I am just putting this out there in case someone has advice or the motivation to join me, as at this point I am still just in the planning process. So far I have been planning to go it alone, but I'll just say I would potentially welcome a trustworthy travel partner who is compatible and as keen as I am to come along for the ride.
I am looking at riding from Vancouver to Inuvik sometime in 2016/17, a roughly 3,500km route starting out along the eastern side of the Island (BC-19) -- involving some ferrying along the coast to Prince Rupert -- then via Dease Lake Highway (37) and the Robert Campbell (Yukon 4), the last 700km or so of which being along the Dempster Highway.
Alternative option is inland via the Trans-Canada to connect to YT but I feel the coast could be a more... aesthetic experience.
As I mentioned, I'm still in the "just dreaming" stage but I figure it's never too early to start planning. I'm posting in the mtbr forum, as while I will likely have a road bike for the southern bits, the Dempster is unpaved and I am looking at getting together a more sturdy ride for the notorious dirt/gravel highway up north.
Any tips or advices on touring in such a scenario, and thoughts on the best gear for the job? I value all input, and since I am what you would label as very green when it comes to bike touring I would appreciate any advice you have to share.
Just as a background, I'm an active female, currently 20yrs, looking at finishing up my BSc around the time I'd like to head out on this trip. Fell in love with the Yukon last summer on a canoe trip and I can't wait to go back.
I'm starting to think about training now, so tips or advice on that would also be helpful! Has anyone here ever ridden the Dempster, and do you have stories to share or some dos/donts I should follow?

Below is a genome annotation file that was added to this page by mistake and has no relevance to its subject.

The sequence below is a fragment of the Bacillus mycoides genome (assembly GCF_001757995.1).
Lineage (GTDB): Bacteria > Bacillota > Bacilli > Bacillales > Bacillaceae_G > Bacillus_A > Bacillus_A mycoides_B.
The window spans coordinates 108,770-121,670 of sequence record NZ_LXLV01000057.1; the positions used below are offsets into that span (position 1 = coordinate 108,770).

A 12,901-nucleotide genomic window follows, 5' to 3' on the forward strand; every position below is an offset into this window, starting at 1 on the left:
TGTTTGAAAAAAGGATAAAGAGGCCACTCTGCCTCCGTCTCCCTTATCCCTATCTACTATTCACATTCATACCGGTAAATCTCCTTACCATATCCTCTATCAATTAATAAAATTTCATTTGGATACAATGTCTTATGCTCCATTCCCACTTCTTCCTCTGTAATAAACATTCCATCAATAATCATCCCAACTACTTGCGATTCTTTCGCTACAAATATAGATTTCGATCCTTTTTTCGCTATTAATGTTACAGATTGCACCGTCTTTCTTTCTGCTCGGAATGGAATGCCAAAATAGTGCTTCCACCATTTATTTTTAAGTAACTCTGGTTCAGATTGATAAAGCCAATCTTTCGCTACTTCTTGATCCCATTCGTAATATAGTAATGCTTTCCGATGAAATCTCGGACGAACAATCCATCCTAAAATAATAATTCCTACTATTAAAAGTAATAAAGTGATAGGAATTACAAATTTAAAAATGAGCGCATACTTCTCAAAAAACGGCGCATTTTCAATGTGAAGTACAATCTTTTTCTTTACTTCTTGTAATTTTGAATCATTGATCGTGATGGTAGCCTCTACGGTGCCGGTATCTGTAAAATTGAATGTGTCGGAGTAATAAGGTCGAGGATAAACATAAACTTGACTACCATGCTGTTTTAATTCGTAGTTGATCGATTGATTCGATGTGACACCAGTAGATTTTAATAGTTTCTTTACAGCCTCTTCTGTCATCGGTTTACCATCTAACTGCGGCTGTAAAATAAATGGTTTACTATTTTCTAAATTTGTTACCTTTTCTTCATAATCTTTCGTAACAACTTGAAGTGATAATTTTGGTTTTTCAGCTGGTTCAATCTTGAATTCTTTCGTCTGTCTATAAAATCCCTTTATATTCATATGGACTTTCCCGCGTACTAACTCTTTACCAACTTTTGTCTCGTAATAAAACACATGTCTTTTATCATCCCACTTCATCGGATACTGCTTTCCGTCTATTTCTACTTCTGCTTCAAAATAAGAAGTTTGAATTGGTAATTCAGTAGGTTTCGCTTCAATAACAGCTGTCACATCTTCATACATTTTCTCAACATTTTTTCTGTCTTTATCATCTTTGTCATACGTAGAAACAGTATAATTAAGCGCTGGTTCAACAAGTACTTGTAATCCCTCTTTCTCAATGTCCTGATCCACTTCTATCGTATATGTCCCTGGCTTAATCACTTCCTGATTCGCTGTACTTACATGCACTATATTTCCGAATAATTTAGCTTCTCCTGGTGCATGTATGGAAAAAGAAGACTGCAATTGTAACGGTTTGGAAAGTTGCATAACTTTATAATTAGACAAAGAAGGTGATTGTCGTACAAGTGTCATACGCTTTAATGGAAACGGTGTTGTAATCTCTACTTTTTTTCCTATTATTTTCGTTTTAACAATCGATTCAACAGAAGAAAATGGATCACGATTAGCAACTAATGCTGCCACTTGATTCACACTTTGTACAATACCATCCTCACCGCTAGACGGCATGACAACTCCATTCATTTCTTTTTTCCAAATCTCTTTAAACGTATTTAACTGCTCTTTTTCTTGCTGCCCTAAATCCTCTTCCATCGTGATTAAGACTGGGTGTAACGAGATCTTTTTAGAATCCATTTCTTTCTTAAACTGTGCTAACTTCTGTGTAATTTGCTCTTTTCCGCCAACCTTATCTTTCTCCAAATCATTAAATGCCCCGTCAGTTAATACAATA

A few steps closer to making this dream a reality.
Thanks for reading and I hope to hear from the mtbr community
You'll find a wealth of information here: Bikepacking and Bike Expedition
I drove the Dempster August 2012 and I saw one solo person riding the "highway". I passed him and his tent early in the morning and him on his bike late afternoon (my wife and I went to the Arctic Circle pullout and then turned around. I thought it was pretty cool, but you're super isolated.
It's a hell of a first bike touring highway to tackle. We drove it and set up camp to ride mountainbikes off trail on part of the highway. Going to be a chore to time it right too I can tell you that much
That's a heck of a goal. Not to discourage you but you should really be focused of training and doing less remote tours to get your experience base up before the Dempster. I flew air ambulance out of Inuvik for a year and talked with a few people who drove it never met anyone who rode it.
You're just so far from help if anything goes wrong. So practice your touring skills to minimise the chance of anything going wrong. Get your gear all figured out. Food, supplies, bike, equipment, clothing, etc.
It's worth mentioning the bugs. They are horrendous. Those little buggers only have a month or two to feed annually so they make up for it in voracity. There's a window in early september depending on the year where the first frost has come and therefore most of the bugs are gone.
The bonus is that the days are still long, and all the leaves in the valley turn at once. It is one of the most beautiful things I saw in 4000hours of flying. The colours are amazing. Timing it would be difficult and you'd have to be sitting on the front porch ready to go and have contact up there to advise...
Another option would be to fly there and ride home. I think Canadian North charges around $70 one way for the bike. If you can make it, do the Aklak Air arctic nature tour of Tuktoyaktuk. You see the pingos from the air, and tour around the very old city, meet the Inuvialuit and experience their culture as much as you can.
Good luck, and if you make it happen, keep us up to date on your travels and experiences.
In 2009 I cycled from Inuvik to Dawson City via the Dempster Highway. I then rode through Alaska before re-entering the Yukon and pedaling down the Cassiar Highway (route 37) to the Prince Rupert junction. I would be happy to answer any specific questions you might have, especially those regarding when to go, what to bring and how to stay safe.
It is an incredible ride and you most definitely CAN do it.
All the best,
p.s. Thank you to rockyuphill for posting a link to my website. Much appreciated.
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